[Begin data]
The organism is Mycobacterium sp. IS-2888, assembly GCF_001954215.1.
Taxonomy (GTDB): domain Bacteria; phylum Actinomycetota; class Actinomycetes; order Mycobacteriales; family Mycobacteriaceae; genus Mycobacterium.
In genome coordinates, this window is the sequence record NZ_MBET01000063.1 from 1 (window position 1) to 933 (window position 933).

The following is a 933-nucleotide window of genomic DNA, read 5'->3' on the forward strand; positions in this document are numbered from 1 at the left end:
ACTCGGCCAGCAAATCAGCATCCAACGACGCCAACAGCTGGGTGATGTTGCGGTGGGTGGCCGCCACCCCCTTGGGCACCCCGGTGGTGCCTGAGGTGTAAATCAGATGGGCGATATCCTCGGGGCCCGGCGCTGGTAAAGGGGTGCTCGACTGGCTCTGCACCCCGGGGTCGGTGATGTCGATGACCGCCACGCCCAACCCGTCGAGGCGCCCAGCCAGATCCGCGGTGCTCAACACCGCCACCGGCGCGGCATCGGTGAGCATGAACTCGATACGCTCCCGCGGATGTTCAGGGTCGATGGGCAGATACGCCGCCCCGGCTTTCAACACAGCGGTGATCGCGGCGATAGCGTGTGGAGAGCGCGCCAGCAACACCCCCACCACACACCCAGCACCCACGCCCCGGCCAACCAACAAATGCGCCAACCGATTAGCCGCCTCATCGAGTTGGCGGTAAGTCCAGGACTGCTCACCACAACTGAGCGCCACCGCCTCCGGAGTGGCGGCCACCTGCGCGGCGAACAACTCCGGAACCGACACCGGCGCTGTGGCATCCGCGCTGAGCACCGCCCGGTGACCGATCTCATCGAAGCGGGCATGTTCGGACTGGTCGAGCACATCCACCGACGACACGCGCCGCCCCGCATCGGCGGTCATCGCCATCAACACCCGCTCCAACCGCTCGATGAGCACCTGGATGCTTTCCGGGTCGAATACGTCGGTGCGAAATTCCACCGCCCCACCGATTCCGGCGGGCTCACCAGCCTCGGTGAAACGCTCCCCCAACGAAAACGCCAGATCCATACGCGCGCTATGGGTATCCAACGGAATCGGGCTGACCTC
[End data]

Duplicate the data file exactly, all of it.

The organism is Mycobacterium sp. IS-2888, assembly GCF_001954215.1.
Taxonomy (GTDB): domain Bacteria; phylum Actinomycetota; class Actinomycetes; order Mycobacteriales; family Mycobacteriaceae; genus Mycobacterium.
In genome coordinates, this window is the sequence record NZ_MBET01000063.1 from 1 (window position 1) to 933 (window position 933).

The following is a 933-nucleotide window of genomic DNA, read 5'->3' on the forward strand; positions in this document are numbered from 1 at the left end:
ACTCGGCCAGCAAATCAGCATCCAACGACGCCAACAGCTGGGTGATGTTGCGGTGGGTGGCCGCCACCCCCTTGGGCACCCCGGTGGTGCCTGAGGTGTAAATCAGATGGGCGATATCCTCGGGGCCCGGCGCTGGTAAAGGGGTGCTCGACTGGCTCTGCACCCCGGGGTCGGTGATGTCGATGACCGCCACGCCCAACCCGTCGAGGCGCCCAGCCAGATCCGCGGTGCTCAACACCGCCACCGGCGCGGCATCGGTGAGCATGAACTCGATACGCTCCCGCGGATGTTCAGGGTCGATGGGCAGATACGCCGCCCCGGCTTTCAACACAGCGGTGATCGCGGCGATAGCGTGTGGAGAGCGCGCCAGCAACACCCCCACCACACACCCAGCACCCACGCCCCGGCCAACCAACAAATGCGCCAACCGATTAGCCGCCTCATCGAGTTGGCGGTAAGTCCAGGACTGCTCACCACAACTGAGCGCCACCGCCTCCGGAGTGGCGGCCACCTGCGCGGCGAACAACTCCGGAACCGACACCGGCGCTGTGGCATCCGCGCTGAGCACCGCCCGGTGACCGATCTCATCGAAGCGGGCATGTTCGGACTGGTCGAGCACATCCACCGACGACACGCGCCGCCCCGCATCGGCGGTCATCGCCATCAACACCCGCTCCAACCGCTCGATGAGCACCTGGATGCTTTCCGGGTCGAATACGTCGGTGCGAAATTCCACCGCCCCACCGATTCCGGCGGGCTCACCAGCCTCGGTGAAACGCTCCCCCAACGAAAACGCCAGATCCATACGCGCGCTATGGGTATCCAACGGAATCGGGCTGACCTC